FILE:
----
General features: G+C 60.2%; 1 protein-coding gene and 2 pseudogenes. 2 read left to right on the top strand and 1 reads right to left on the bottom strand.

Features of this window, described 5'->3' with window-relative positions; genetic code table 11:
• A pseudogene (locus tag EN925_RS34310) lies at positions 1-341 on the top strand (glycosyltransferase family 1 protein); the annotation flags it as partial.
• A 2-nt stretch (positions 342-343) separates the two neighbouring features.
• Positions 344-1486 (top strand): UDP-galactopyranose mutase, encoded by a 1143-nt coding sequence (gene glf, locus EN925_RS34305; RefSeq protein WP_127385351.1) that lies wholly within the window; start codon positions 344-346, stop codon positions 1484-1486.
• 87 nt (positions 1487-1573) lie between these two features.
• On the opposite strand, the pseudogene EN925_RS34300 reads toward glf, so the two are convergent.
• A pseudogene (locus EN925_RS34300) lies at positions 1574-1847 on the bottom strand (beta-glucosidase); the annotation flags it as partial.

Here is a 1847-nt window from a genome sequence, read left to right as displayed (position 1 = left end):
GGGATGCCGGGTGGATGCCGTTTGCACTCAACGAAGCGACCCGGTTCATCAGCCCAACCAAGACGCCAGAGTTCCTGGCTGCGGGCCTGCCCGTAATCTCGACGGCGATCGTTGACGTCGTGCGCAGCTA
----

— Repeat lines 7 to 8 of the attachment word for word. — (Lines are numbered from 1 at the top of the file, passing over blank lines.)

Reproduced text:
• On the opposite strand, the pseudogene EN925_RS34300 reads toward glf, so the two are convergent.
• A pseudogene (locus EN925_RS34300) lies at positions 1574-1847 on the bottom strand (beta-glucosidase); the annotation flags it as partial.